Green Revolution: Worth the popularity?

By - Divyanshi Talreja | Posted by - Mindcord

Development can only take place when all people are actively involved, when they are occupied with non-stop degree of concentration, when all are interested, when all give themselves completely, when all use their abilities to invent and make new things and when this gives them a high degree of satisfaction and pleasure. One of the great examples of development is the Green Revolution. Thanks to Dr. Norman Borlaug and Dr. MS Swaminathan who changed India's status from a food deficient country to one of the world's leading agricultural nations. Basically, Green Revolution is referred to as the process of increasing agricultural production by incorporating modern tools and techniques. The idea was first introduced by Dr. Norman Borlaug who is distinctively known as 'The Father of Green Revolution'. In India, MS Swaminathan is known as 'The Father of Green Revolution' for his role in introducing and developing high yielding varieties of wheat.

During the British Raj, India's Green Economy hinged on a unilateral relation of exploitation. Under a development program issued by International Donor Agencies and Government of India, it was first introduced in Punjab in the late 1960's. The first try failed! But success comes after failure, even in the dictionary! The second trial resulted in a great increase in the introduction of food grains, especially wheat and rice, due to introduction into developing countries of new HYV seeds.

The year 1978-79 resulted in a great output of 131 billion tons and established India as one of the world's biggest agricultural producers. We had become self-sufficient in food grains. The per capita net availability of food grains also increased dramatically. It also helped the farmers in raising their level of income. The big farmers were major beneficiaries of the Green Revolution by investing large amounts of money in various inputs like HYV seeds, fertilizers, machines and more. The most important benefit was that it promoted capitalist farming and was a step towards equal income and equal distribution of resources to all sectors. It brought about large scale farm mechanization which created demand for different types of machines like tractors, harvesters, threshers and combines. Demand for chemical fertilizers, pesticides, insecticides and weedicides also increased. Several agricultural products were also used as raw materials which led to the birth of agro-based industries. There was an appreciable increase in the demand for labor force due to multiple cropping and use of fertilizers. It created plenty of jobs not only for agricultural workers but also for industrial workers. Overall the green Revolution was a major achievement for many developing countries, specially India and gave them an unprecedented level of national food security.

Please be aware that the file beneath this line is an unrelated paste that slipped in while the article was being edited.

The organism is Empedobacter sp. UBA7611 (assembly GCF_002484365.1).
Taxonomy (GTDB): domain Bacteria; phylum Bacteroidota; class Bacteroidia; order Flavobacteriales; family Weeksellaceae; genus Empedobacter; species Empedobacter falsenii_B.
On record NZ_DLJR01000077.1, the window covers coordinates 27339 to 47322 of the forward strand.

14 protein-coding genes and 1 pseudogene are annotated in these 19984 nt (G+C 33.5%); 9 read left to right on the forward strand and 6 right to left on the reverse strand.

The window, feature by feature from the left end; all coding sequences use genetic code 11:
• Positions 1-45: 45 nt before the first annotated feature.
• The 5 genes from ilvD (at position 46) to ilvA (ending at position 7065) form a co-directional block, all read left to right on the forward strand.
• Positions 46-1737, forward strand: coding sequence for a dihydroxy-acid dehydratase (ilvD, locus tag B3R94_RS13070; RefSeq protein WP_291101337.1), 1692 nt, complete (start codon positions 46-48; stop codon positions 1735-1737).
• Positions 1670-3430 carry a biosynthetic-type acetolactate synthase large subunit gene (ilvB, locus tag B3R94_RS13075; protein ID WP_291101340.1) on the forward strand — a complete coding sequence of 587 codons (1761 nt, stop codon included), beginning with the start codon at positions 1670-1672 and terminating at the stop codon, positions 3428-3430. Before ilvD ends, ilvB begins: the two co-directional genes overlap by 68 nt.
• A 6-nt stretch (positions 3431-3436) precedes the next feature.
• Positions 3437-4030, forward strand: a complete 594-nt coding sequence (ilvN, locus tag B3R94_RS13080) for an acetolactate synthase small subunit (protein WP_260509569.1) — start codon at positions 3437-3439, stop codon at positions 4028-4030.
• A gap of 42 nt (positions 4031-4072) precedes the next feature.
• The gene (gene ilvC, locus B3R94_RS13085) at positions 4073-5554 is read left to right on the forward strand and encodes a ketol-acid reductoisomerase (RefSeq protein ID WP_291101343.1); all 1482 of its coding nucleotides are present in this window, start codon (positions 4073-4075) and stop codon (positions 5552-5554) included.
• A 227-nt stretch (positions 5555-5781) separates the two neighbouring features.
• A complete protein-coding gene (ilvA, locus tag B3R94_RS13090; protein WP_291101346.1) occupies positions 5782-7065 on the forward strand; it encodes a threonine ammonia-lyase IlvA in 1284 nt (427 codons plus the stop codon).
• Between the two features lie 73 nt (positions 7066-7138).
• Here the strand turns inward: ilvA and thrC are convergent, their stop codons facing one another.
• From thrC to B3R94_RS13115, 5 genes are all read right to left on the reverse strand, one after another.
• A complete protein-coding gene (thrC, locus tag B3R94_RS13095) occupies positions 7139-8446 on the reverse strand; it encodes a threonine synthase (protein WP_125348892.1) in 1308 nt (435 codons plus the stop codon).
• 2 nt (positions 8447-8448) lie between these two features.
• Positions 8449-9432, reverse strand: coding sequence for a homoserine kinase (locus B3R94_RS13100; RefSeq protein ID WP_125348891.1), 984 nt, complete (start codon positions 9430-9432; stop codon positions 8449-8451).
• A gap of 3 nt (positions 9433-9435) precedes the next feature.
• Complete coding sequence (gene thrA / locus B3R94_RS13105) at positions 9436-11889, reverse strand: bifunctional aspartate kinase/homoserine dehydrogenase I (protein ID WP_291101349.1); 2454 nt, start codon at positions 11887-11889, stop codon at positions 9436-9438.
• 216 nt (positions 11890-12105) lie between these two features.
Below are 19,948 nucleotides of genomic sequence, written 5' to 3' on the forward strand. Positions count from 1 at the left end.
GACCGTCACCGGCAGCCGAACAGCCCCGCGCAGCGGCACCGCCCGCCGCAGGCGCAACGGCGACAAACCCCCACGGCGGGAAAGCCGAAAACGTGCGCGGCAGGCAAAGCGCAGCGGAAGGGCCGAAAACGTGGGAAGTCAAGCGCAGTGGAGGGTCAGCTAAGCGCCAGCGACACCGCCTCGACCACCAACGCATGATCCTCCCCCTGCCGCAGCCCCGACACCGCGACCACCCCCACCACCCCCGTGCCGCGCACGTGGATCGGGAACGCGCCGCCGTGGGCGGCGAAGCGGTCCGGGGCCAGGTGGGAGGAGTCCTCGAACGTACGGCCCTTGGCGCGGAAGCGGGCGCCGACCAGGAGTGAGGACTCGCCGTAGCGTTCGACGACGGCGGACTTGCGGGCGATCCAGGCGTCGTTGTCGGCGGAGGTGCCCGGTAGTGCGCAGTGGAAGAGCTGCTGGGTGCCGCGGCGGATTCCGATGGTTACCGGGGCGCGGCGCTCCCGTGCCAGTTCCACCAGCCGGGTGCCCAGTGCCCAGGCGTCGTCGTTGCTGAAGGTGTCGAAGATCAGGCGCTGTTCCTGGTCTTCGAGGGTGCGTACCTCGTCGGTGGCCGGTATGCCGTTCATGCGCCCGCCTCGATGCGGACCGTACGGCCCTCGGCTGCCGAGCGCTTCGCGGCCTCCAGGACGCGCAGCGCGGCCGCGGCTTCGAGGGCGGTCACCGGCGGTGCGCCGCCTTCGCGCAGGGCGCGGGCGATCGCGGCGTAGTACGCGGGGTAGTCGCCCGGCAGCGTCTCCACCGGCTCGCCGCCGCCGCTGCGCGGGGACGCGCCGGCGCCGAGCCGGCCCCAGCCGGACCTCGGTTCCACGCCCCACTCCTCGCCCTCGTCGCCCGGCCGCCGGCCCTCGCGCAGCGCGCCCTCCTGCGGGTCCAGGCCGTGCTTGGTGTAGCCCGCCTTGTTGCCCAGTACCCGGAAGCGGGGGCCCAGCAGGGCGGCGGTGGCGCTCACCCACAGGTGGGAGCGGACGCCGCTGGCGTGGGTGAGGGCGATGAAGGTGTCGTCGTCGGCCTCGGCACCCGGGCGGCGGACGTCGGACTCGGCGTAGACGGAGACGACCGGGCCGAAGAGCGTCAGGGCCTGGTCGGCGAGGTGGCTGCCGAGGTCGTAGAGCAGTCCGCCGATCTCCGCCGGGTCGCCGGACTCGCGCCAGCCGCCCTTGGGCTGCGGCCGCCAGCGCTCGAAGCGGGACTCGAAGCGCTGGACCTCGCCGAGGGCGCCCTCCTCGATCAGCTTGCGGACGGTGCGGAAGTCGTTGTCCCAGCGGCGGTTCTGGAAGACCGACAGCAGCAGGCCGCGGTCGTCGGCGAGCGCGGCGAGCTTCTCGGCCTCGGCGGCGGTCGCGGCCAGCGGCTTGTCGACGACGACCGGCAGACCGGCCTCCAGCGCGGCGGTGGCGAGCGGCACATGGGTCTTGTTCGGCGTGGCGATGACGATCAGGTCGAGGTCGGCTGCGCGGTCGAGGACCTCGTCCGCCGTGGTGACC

Reality check : Something is wrong 

We know that there are two sides of the same coin. This also had a second side: the negative impact. In Punjab and to some extent in Haryana it could create employment facilities but what about the agricultural laborers in rural areas? It also had health hazards because of the the large scale use of chemical fertilizers and pesticides, resulting in a number of critical health illness including cancer, renal failure, stillborn babies and birth defects. It had a negative effect on soil and crop production. The pH level of soil increased due to the increasing usage of chemicals. The chemicals also destroyed the beneficial pathogens which further led to decline in the yield. Another major problem was that the crops grown with modern techniques of the Green Revolution were water intensive. To overcome this problem canal systems and irrigation pumps were introduced, which led to depletion in the groundwater levels. Non- food grains were left out and the revolution was only restricted to five major crops: wheat, rice, jowar, bajra and maize.

Evergreen Revolution: Does it stand up to the idea of sustainable development? However, lesser heed was paid to factors other than ensuring food security such as the environment. So the need for the 'Evergreen Revolution' was called out by Dr. MS Swaminathan. Under this program, it was envisaged that productivity must increase, but in ways which are eco-friendly, economically viable and socially sustainable. The Government of India introduced many schemes under Green Revolution 'Krishonnati Yojana' in 2005 to boost the agricultural sector. As a way forward the policy makers must target the poor more precisely and ensure that there are safer and greater direct benefits from new technologies and those technologies will also need to be more environmentally sustainable. Also taking lessons from the past it must be ensured that such initiatives include all of the beneficiaries covering all the regions rather than sticking to a limited field. No doubt that the revolution increased and developed the Indian economy. But a big question arises: Does it stand up to the idea of sustainable development?

Written By - Divyanshi Talreja

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